After battling 10-foot-high swells and capsizing in the surf, Poulsbo sea kayaker John Kuntz figured his problems would be over when reached shore.
But that was only the start of a five-day ordeal on a remote, storm-blasted stretch of the British Columbia coast. Kuntz and his paddling partner, Luca Lezzi of Bainbridge Island, found themselves trapped until the Canadian Coast Guard could reach them.
“It was combination of terror and just amazement,” said Kuntz, owner of Port Gamble-based Olympic Outdoor Center. “I’ve been in a lot storms but never a storm that lasted so many days and was so intense. It was like standing next to a jet engine for about five days.”
Kuntz and Lezzi, who works for Kuntz, ended up staying on the windswept beach for five nights. On Friday, the Canadian Coast Guard pushed through gale-force winds to reach them. Both are now safe at home.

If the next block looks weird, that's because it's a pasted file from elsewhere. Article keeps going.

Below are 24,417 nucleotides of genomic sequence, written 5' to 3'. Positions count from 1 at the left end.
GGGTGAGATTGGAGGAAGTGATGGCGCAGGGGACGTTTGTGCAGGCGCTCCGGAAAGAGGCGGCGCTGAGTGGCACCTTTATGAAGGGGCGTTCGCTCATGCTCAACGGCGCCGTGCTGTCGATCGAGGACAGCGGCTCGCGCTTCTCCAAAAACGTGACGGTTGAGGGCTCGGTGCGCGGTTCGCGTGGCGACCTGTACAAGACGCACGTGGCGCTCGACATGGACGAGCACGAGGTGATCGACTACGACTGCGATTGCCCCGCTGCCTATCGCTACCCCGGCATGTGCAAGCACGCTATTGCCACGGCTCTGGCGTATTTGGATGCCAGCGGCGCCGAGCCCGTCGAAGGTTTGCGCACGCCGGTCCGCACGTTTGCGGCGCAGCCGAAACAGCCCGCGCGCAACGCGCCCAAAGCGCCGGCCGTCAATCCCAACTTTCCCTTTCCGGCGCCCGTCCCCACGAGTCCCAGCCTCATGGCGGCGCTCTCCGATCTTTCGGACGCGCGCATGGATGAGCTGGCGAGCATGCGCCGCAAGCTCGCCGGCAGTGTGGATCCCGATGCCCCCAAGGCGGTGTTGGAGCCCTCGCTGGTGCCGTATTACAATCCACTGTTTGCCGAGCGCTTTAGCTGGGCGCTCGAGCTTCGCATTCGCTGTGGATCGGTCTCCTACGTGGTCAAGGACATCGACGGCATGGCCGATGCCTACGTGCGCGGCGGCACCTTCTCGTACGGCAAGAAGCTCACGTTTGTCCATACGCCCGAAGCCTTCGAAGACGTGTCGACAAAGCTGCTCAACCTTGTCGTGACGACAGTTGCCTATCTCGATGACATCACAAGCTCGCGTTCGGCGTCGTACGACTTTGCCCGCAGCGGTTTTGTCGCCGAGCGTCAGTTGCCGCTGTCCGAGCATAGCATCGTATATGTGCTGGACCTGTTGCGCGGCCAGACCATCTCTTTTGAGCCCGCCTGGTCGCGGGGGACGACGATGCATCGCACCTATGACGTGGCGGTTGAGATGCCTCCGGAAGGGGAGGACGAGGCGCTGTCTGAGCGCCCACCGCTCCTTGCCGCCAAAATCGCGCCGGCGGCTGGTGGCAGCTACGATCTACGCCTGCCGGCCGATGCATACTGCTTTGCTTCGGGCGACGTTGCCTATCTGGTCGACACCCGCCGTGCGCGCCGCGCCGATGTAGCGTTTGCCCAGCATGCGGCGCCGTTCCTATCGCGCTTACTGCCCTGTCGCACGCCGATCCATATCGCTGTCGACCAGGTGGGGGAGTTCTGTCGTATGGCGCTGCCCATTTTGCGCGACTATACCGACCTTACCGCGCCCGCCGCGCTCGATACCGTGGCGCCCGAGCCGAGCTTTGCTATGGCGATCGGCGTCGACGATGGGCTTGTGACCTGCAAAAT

They had set out on Sept. 19 from Fair Harbour on north Vancouver Island. They planned to turn around after three days and paddle back.
“On Sunday, it was calm and sunny and beautiful but the wind picked up pretty quick,” Kuntz said. They were hit with gusts of up to 25 knots as they raced for shore.
Kuntz has been paddling for more than three decades. Lezzi, 21, has far less experience, but he made up for it with youthful courage and brawn.
“I was proud of the kid,” Kuntz said Lezzi, who used to row for Pacific Lutheran University. “His inexperience didn’t even show.”
They reached land in the nick of time. Within a half hour, the wind’s strength had doubled.
They camped on the south end of the Brooks Peninsula Provincial Park, a 71,100-acre, densely-wooded preserve that gets few visitors. When they woke, the storm was still surging, eventually reaching 74 knots and tossing 40-foot waves off the peninsula.
Kuntz radioed for a water taxi, but the captain said there was no way he was going into the storm.
“We went into survival mode,” Kuntz said.